Regrettably, Compassion has withdrawn Morrisons’ prestigious Good Egg Commendation after the supermarket decided to re-introduce eggs from caged hens across its own-brand M-Savers range.
We presented Morrisons with a Good Egg Commendation in 2008 when they committed to selling only free-range eggs under their own brand labels.
Compassion’s Director of Food Business, Steve McIvor said: “We are shocked that Morrisons is taking this backward step. It is a negative decision, not only for laying hens, but also for consumers and for Morrisons’ reputation.”
“When we give a company a Good Egg Award it’s because they’ve made a ‘life-time’ commitment to go cage-free. We are still urging Morrisons to reconsider this retrograde step for animal welfare.”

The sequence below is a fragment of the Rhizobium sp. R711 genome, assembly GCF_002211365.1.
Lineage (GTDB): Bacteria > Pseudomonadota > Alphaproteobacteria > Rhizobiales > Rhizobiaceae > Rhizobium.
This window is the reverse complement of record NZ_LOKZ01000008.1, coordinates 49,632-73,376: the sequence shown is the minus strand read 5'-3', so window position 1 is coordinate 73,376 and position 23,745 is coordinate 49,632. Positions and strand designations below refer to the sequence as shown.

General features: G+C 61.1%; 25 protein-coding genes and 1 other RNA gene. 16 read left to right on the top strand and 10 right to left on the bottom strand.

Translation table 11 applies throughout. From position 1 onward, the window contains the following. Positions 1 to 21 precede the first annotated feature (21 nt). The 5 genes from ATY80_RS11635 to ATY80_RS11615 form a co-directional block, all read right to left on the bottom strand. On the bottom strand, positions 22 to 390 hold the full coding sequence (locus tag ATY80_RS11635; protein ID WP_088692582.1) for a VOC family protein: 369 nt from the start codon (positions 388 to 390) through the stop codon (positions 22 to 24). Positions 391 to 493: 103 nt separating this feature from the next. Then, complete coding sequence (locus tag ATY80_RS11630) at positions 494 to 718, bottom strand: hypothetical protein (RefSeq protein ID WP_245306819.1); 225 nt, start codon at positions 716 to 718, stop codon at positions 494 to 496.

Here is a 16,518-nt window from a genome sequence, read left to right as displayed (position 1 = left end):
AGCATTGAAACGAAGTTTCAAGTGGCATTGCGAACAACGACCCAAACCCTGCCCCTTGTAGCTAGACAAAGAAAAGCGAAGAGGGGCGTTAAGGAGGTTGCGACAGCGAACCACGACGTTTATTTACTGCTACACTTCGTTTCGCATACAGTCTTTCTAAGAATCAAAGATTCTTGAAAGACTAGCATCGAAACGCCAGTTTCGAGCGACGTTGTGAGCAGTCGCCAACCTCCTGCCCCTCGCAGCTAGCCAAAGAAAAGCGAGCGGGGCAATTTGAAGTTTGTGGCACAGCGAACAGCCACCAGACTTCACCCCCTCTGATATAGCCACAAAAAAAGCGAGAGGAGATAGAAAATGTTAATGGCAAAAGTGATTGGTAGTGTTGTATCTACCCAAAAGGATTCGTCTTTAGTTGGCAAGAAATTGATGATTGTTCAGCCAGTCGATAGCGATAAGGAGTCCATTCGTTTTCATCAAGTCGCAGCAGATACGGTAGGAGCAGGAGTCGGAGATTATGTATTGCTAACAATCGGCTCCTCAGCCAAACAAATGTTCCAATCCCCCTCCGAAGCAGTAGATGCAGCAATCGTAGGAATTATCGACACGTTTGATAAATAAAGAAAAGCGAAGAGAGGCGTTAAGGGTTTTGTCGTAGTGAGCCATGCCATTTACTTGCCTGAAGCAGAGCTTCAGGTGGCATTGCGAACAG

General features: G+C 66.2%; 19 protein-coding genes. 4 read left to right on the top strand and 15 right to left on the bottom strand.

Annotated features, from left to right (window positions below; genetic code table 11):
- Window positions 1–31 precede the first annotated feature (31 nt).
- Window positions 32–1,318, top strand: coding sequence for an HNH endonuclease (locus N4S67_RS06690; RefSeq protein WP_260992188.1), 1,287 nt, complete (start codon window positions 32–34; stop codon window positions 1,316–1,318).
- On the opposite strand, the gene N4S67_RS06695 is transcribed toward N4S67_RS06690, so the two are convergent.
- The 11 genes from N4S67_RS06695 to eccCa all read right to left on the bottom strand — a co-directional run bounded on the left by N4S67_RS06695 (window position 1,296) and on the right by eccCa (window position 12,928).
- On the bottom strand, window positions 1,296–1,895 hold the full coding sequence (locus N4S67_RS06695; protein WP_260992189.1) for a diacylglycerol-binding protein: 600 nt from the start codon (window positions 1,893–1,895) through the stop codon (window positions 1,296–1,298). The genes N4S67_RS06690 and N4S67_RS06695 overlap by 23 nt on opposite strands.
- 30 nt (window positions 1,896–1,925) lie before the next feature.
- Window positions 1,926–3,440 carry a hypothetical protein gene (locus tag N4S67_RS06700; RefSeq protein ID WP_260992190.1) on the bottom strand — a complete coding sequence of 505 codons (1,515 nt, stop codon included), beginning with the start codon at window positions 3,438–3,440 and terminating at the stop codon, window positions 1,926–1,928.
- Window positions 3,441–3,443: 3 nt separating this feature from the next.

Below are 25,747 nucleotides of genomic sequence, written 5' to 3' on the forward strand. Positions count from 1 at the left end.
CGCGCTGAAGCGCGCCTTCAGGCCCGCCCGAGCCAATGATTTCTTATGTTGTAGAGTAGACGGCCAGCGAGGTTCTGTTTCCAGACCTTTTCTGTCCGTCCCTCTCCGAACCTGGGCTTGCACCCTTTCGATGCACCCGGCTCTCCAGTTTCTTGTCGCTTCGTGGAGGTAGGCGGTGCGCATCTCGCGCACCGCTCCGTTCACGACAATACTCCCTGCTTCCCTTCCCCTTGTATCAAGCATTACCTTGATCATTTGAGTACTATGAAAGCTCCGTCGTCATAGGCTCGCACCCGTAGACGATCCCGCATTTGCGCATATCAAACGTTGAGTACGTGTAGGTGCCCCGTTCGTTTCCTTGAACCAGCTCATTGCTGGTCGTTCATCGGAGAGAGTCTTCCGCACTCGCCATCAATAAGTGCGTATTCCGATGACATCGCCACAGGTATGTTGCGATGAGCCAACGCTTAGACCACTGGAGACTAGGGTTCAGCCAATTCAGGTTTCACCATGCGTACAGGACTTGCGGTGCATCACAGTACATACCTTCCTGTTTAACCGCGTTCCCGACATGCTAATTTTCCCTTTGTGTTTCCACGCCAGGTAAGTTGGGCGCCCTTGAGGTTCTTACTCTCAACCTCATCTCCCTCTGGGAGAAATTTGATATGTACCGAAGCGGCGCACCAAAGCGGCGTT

At a time when other brands across Europe, including Sainsbury’s, McDonald’s, The Co-operative Food, Subway, Wetherspoons, Ocado and IKEA, are taking positive steps to improve welfare, Morrisons’ decision is particularly surprising and goes against the general retail trend.
Despite the ban on barren battery cages, which came into force across the EU on 1st January 2012, “enriched” cages are still permitted. These cages are a marginal improvement but still do not offer the welfare benefits of non-caged systems.
While Morrisons continued to sell caged eggs from other brands, their commitment to sourcing only free-range eggs across their own-brand was significant, which is why they received a Good Egg Commendation instead of a Good Egg Award, reserved for those organisations that go totally cage-free.
Compassion will continue to work with the food industry to address the confinement of laying hens and will award those companies that commit to using cage-free systems through our Good Farm Animal Welfare Awards programme.